A lot or a little?
The parents' guide to what's in this TV show.
What parents need to know
Parents need to know that Kenan is a sitcom about a father (Saturday Night Live's Kenan Thompson) who hosts a morning TV show and has become a single parent to his two young daughters in the wake of his wife's death. That loss is referred to both obliquely and directly, in jokes and in stories about her; the family learning to accept her death and move on is a central theme of the show. Family love is strong, and family members are there for each other when the chips are down, even if they sometimes gently mock each other. Jokes may touch on mature topics, like in an outtake from the sitcom where Kenan and his late wife met, when the two kiss in a comically sensual way. Many of the show's characters are single; expect dating and romantic complications. Language includes "damn it," "ass," "hell," "sucks," "AF" (stands for "as f--k"). One character holds but does not smoke a cigar. Themes of communication and humility are evident in the way that family members solve problems and work hard to support each other.
What's the story?
After the death of his wife, Cori (Niccole Thurman), KENAN (Kenan Thompson) is getting through life with a stiff upper lip. Yes, he can keep his morning show hosting gig on track, raise young daughters Aubrey (Dani Lane) and Birdie (Dannah Lane), and he can do it perfectly, thank you very much. He even has his supportive if eccentric father-in-law, Rick (Don Johnson), and carefree brother Gary (Chris Redd) to help him out. But when things start going wrong both at home and at work, Thompson realizes he's going to need more than just his family's help to make it.
Is it any good?
With a lovable vibe and a great cast, this sitcom scores surprisingly often for a show with a gimmicky premise. Liberated from just making people laugh on SNL, Kenan Thompson is alternatively sweet and tart as a single dad struggling to raise his daughters and keep his morning TV career afloat after the death of his wife. He plays both emotion and mockery adeptly; viewers will quickly get to like him and, even more, enjoy the camaraderie between Thompson's Kenan Williams, the twin sisters who play his sweetly cheeky daughters, Chris Redd as Williams' feckless brother Gary, and Don Johnson as Grandpa Rick, obviously on old pro on TV comedies, and here acquitting himself like one.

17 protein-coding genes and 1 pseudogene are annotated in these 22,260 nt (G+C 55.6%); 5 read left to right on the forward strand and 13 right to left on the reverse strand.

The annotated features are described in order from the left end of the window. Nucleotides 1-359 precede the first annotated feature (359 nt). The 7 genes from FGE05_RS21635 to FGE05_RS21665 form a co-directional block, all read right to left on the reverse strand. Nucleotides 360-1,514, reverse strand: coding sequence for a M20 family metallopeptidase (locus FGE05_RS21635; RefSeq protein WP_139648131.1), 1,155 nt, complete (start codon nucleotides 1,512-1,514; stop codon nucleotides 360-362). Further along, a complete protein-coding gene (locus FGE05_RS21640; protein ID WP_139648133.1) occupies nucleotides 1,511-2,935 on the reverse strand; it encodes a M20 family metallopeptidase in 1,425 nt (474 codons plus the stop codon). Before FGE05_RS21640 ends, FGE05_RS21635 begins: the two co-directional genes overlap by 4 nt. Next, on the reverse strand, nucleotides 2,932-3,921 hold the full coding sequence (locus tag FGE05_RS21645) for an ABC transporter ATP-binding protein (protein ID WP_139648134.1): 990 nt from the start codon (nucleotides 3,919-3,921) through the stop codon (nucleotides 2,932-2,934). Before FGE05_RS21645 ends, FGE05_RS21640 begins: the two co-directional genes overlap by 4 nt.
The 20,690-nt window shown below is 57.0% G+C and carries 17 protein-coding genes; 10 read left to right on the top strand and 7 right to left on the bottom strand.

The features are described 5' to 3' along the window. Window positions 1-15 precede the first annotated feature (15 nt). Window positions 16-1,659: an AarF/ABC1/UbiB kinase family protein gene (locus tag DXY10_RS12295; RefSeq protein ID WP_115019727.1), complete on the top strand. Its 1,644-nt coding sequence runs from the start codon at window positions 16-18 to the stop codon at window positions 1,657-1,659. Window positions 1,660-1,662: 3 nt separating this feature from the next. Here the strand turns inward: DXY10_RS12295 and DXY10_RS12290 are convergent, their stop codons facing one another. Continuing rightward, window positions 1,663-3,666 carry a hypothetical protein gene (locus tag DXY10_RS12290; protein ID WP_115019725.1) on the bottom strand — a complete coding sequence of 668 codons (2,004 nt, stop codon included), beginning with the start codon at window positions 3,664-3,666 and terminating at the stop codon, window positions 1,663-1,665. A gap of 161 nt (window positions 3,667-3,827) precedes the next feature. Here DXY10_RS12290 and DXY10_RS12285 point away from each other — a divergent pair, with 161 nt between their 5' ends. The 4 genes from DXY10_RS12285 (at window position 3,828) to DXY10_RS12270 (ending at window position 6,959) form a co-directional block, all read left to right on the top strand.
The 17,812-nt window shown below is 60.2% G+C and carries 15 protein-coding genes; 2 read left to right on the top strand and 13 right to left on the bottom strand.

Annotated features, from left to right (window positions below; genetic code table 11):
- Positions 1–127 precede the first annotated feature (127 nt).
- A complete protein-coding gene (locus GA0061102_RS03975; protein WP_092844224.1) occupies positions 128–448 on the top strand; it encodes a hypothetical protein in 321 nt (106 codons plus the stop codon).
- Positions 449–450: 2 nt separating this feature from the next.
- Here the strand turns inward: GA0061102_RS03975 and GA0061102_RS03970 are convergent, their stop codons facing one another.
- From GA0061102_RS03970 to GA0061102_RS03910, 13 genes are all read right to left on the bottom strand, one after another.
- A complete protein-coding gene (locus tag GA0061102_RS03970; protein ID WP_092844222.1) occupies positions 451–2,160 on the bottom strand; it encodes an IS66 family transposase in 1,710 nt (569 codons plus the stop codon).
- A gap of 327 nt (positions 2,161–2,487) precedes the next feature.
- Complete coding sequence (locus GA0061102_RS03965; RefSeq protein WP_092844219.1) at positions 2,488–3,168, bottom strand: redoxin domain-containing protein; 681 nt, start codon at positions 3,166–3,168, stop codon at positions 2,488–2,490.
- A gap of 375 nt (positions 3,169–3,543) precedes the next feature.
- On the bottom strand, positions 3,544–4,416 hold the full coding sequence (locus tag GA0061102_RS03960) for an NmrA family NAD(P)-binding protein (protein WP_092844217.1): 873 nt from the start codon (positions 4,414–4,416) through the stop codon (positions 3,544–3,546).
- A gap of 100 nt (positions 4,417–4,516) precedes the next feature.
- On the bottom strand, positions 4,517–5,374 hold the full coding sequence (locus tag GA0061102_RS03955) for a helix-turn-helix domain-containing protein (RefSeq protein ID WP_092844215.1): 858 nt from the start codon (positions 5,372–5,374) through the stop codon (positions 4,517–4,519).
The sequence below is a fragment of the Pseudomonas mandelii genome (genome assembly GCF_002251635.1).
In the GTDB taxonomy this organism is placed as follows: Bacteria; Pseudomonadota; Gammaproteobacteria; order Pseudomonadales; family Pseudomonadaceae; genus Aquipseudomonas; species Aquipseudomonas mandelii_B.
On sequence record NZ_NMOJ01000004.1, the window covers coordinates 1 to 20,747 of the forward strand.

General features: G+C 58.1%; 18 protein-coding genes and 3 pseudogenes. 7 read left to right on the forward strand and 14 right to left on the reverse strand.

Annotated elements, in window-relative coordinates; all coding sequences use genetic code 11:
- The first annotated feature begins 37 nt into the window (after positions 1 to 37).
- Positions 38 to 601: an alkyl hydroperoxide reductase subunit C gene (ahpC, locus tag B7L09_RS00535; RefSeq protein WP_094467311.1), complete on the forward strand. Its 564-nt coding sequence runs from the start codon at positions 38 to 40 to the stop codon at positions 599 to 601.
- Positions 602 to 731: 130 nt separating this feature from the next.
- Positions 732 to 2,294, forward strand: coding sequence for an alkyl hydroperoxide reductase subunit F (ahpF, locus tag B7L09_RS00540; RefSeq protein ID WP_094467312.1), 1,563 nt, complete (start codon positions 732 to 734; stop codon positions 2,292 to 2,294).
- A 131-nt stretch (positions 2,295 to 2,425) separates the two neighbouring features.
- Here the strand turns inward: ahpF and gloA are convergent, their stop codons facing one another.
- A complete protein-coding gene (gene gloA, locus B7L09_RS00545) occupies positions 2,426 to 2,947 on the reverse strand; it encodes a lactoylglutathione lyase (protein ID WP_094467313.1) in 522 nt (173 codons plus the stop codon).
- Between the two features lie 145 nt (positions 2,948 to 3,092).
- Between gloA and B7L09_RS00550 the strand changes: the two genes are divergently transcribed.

On the other hand, Kenan doesn't go anywhere unexpected: Kenan, Rick, and Gary spend a lot of their time ribbing each other, and Birdie and Aubrey are wise beyond their years. Mature, too, as they urge their dad in the pilot to start putting himself out there romantically, prospecting on an unnamed dating app for potential new stepmom material. Viewers will easily be able to envision the kind of complications that will arise on Kenan: dates, trouble at school, and foibles at the workplace, since Kenan's morning show is the setting for roughly half of Kenan. But Kenan is still as comforting and as easy to ingest as a warm bowl of oatmeal -- a reliable pleasure, if not a shock to the senses.
Talk to your kids about ...
Families can talk about how Kenan compares to other family-centered shows. Does the content seem more or less realistic than that of other such shows? Do the central relationships seem nontraditional to you? How are they different from other sitcom families?
How does your family compare to the characters in this show? What aspects of your family might be considered nontraditional? How do the characters change over the course of the series? In what ways does this show emotional growth on their part?
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Common Sense Media's unbiased ratings are created by expert reviewers and aren't influenced by the product's creators or by any of our funders, affiliates, or partners.
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